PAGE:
A structured mentorship programme is crucial for any company, as it enables it to have happy and productive employees from the day one of their joining.
In the initial period of their career, mentors play a key role in helping new joiners/employees drop their guard/inhibitions/hesitations, and get answers to all their questions. This also helps in having engaged employees and in turn curb infant attrition.
“New employees get comfortable as their mentors support them to find their feet in the organisation. Mentors spend time with their mentees to make them aware of the system, organisation structure, processes, company policies etc. and help new employees make quality contributions. An engaged new joinee adds value and is less likely to leave the company in the first few months,” says Bhupendra Joshi, head of people function, organisation development and talent management, of Koo - the Indian multilingual, micro-blogging platform.
Koo regularly organises informal and formal boot-camps for interns where they work on internal live projects for 3-6 months and are mentored rigorously on a weekly basis.
“In addition to this, we have co-sponsoring technical certification projects for our employees to help them advance their skills. Our objective is to train the workforce in a manner that is not only beneficial to us in the longer term, but also to the individuals in their professional growth,” adds Joshi.
In an interaction with People Matters Joshi talks about the role of mentoring in new hire onboarding and benefits of having a customised mentoring programme for new employees.
How is a good onboarding mentorship programme built?
A good mentorship programme consists of mentors who are seasoned, understanding, possess a positive upfront attitude, and are well-versed in the company’s culture and values.
It is pivotal that the company knows what it wants from its mentors. If the mentors are mature enough to understand their role and the company’s value proposition, its various policies, processes, people values etc., then it becomes easy to articulate the expectations to the mentees and new joiners.
Additionally, mentors must be available when the mentees need them to solve issues, guide and provide them with suitable solutions/leads.
At Koo, the employees are given equal opportunity to interact with the leaders of any team (no hierarchy) and put their thoughts across and make the product better. Our mentorship programmes are based on this thought process.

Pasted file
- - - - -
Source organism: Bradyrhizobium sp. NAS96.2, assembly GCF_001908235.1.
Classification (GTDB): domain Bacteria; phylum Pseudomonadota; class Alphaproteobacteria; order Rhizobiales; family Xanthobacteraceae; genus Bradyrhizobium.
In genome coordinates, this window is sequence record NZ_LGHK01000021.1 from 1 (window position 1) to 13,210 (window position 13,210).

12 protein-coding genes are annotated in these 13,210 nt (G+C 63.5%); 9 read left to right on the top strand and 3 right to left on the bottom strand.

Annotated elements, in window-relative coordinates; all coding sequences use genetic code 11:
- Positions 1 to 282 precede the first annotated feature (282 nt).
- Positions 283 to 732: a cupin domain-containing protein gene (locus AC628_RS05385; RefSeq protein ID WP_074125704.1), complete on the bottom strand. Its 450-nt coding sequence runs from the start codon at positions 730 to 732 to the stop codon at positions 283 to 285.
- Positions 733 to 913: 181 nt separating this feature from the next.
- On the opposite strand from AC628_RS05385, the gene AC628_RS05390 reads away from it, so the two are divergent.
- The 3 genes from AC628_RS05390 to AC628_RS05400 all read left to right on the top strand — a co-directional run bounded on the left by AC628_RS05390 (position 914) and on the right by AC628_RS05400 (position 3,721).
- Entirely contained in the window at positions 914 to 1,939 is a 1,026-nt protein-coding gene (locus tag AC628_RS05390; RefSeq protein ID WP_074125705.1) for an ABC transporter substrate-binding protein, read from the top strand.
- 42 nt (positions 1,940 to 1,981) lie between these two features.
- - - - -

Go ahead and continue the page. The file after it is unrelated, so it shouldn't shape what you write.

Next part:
Being communications enablers ourselves, we try to ensure a free flow of communication within the workforce.
What qualifications should a mentor have?
We believe that a mentor must have an experience of five years overall and one year with the organisation in order to have an understanding of the industry and the company’s value and vision.
In terms of personal values, a positive attitude, being easily approachable, patient, trustworthy and an active listener are some of the must-haves to be a good mentor.
How should success be measured here?
The mentorship programme must be evaluated on the basis of the predetermined goals being achieved.
Mentors and mentees must sign up for the programme before the commencement as they need to regularly communicate and exchange expectations towards common goals. These goals can be towards career development, onboarding employees that lead to faster productivity, and improving diversity - among others.
At the same time, it is also important to assess the success of the mentorship programme/mentee feedback, mentee’s work effectiveness, output in the first week of joining the organisation, and his/her engagement with the company’s various initiatives are some of the indicators which can help assess the success.
Mentee development sheets which consist of developmental areas, and actionable insights also help in keeping a track of what is achieved and what else we need to focus on both for mentees and mentors. This can be done by doing a frequent pulse check such as a simple google form to capture inputs from the mentors.
Lastly, it is also good to have a mentor rewards programme and a fixed timeline for the project.'
What is the role of using technology in mentorship programmes?
We believe in the K-I-S-S method of communication, which means keeping it simple, and simple-minded, only because it is easy to understand. Therefore, we are currently using MS Word and Excel, but as we grow in size, we will evaluate an online tool.